This coming Sunday, November 8, at 6 pm MIT Sangam  invites you to the Annual Diwali Celebration, co-sponsored by the GSC. There will be a Diwali Dinner in Lobdell, from 6–7:30 pm, activities and stalls at MIT Kresge Auditorium, between 6–8 pm, followed by a Cultural Show, performance, at Kresge, from 8–10 pm. For tickets and program visit the event site.

Packed with back to back cultural performances by members and students within and outside of MIT, the organizers promise “unrestrained entertainment with Bollywood jhatka-matkas, folk dances, filmy gaane, classical krithis and a cappella music!” There’s also a three-course dinner before the cultural show starts, along with fun evening activities, such as henna making.


November 5, 2015

Community Lunch @ MIT with Mayor Setti Warren, Nov. 6

The next part of “The Community Lunch @ MIT” series will take place on Friday, November 6, at 12 pm, in 2-105.  The guest speaker will be Mayor Setti Warren of the City of Newton, MA.  Mayor Warren will discuss his career in public service and his experiences leading the City of Newton, which is one of America’s top-rated communities.  This event is open to the entire MIT community and lunch will be served.  Please RSVP here.  Contact:  Photo by settiwarren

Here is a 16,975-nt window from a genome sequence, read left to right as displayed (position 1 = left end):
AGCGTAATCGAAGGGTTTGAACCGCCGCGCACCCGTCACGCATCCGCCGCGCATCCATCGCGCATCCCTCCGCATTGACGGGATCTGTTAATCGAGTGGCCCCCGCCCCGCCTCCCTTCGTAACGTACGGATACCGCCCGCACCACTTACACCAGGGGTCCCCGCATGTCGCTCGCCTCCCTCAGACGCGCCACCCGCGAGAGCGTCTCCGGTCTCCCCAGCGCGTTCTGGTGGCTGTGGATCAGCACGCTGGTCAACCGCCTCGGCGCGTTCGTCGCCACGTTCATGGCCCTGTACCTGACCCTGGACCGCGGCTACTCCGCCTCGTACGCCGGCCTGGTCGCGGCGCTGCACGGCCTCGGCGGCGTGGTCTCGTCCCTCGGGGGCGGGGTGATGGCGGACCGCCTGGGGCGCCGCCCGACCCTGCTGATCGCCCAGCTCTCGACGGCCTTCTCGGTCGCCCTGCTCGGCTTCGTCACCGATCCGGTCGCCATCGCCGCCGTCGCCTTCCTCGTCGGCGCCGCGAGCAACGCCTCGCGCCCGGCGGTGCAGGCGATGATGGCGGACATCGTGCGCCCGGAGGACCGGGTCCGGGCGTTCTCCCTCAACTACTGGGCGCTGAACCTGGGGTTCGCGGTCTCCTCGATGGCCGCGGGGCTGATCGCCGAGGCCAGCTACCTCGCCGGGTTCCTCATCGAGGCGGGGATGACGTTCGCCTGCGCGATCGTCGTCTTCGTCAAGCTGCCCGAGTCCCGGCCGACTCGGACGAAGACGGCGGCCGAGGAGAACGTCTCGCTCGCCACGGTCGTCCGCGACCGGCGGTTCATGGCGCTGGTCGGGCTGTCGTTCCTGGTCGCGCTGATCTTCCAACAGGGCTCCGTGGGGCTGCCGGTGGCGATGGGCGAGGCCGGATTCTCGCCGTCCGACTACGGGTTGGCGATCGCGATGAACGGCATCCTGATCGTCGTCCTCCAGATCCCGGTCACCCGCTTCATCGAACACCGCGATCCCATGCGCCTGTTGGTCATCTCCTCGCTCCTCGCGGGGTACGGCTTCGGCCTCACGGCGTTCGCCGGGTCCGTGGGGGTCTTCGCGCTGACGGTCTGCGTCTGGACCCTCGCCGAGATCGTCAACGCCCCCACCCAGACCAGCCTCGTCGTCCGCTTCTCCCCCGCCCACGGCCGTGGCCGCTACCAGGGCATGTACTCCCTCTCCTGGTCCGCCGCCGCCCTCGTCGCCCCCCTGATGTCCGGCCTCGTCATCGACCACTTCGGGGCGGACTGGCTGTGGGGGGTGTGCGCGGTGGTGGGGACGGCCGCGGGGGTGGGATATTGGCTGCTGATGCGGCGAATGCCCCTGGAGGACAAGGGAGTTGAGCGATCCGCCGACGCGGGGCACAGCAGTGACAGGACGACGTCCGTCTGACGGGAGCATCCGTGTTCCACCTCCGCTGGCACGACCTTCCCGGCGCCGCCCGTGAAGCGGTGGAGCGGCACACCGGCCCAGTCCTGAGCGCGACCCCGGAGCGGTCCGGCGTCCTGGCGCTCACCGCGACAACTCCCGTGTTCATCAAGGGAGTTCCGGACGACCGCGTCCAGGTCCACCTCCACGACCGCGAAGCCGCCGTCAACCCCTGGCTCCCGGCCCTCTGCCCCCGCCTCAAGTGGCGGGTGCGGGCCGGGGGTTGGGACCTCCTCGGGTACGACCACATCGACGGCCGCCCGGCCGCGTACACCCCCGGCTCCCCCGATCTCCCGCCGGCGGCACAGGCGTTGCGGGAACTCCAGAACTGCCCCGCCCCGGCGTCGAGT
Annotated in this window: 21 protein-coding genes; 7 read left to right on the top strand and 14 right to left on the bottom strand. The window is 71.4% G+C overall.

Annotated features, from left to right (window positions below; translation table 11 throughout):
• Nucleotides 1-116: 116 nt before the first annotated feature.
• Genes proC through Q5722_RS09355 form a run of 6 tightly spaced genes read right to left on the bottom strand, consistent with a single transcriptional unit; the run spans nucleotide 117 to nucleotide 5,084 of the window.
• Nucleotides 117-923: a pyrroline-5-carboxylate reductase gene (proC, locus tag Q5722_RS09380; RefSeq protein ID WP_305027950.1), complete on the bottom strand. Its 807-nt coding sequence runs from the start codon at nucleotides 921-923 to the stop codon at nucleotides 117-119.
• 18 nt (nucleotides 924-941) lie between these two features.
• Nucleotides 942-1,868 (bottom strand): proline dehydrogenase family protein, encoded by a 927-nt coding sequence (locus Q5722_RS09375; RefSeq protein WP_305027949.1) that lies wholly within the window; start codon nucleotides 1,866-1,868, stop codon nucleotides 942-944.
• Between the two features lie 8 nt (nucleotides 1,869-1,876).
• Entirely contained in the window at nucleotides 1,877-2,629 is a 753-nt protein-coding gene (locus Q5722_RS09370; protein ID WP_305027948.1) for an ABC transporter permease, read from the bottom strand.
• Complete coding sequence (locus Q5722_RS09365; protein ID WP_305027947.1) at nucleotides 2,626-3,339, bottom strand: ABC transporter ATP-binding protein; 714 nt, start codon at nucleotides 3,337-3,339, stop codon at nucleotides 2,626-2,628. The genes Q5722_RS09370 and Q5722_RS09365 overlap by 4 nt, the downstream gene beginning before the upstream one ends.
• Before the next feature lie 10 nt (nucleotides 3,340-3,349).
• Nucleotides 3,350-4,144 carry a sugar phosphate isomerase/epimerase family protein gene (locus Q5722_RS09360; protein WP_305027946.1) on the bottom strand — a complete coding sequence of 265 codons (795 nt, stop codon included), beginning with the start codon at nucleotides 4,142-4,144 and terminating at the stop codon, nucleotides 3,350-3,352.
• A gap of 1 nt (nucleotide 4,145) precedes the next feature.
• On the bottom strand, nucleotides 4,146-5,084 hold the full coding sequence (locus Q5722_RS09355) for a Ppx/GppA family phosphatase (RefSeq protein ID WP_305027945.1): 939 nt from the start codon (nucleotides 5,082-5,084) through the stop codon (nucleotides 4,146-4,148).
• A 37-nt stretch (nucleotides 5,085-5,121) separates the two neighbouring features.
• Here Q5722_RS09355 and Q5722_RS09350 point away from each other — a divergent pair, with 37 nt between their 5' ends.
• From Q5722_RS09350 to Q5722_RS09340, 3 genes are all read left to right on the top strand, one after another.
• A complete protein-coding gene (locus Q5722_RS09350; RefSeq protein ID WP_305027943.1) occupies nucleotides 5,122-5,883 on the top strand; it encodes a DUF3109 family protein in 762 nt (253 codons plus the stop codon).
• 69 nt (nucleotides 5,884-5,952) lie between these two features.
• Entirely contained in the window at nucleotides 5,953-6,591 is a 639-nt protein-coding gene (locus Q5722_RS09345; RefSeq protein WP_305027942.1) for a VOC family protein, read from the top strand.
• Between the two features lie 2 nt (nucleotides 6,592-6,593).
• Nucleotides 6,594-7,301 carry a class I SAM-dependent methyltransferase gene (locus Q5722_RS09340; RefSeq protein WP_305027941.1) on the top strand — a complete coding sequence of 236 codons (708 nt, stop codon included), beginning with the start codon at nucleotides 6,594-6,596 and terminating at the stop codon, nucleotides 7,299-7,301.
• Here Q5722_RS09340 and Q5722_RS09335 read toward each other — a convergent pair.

November 4, 2015

“What to Do When Hard Work Isn’t Enough”

So what’s the difference between people who work hard and advance and those who work hard but their career remains stagnant? Why are some people rewarded for sacrifice and others exploited for it? That question comes up often in the ongoing discussion of academic labor. Why does one Ph.D. land a tenure-track position while another is relegated to a lifetime of adjunct pay?  Read more at Vitae  Photo by Robert Thomson

November 4, 2015

Adib: Wireless “X-ray vision” could power virtual reality, smart homes, & Hollywood

A team of researchers at MIT’s Computer Science and Artificial Intelligence Lab (CSAIL) has long believed that wireless signals like WiFi can be used to see things that are invisible to the naked eye. Since 2013, CSAIL researchers have been developing technologies that use wireless signals to track human motion. The team has shown that it can detect gestures and body movementsas subtle as the rise and fall of a person’s chest from the other side of a house, allowing a mother to monitor a baby’s breathing or a firefighter to determine if there are survivors inside a burning building.

Next up? Seeing a person’s silhouette and even distinguishing between individuals. In a paper accepted to the SIGGRAPH Asia conference taking place next month, the team presents a new technology called RF Capture that picks up wireless reflections off the human body to see the silhouette of a human standing behind a wall. By tracking the silhouette, the device can trace a person’s hand as he writes in the air and even distinguish between 15 different people through a wall with nearly 90 percent accuracy. In other words, from the opposite side of a building, RF Capture can determine where you are, who you are, and even which hand you are moving.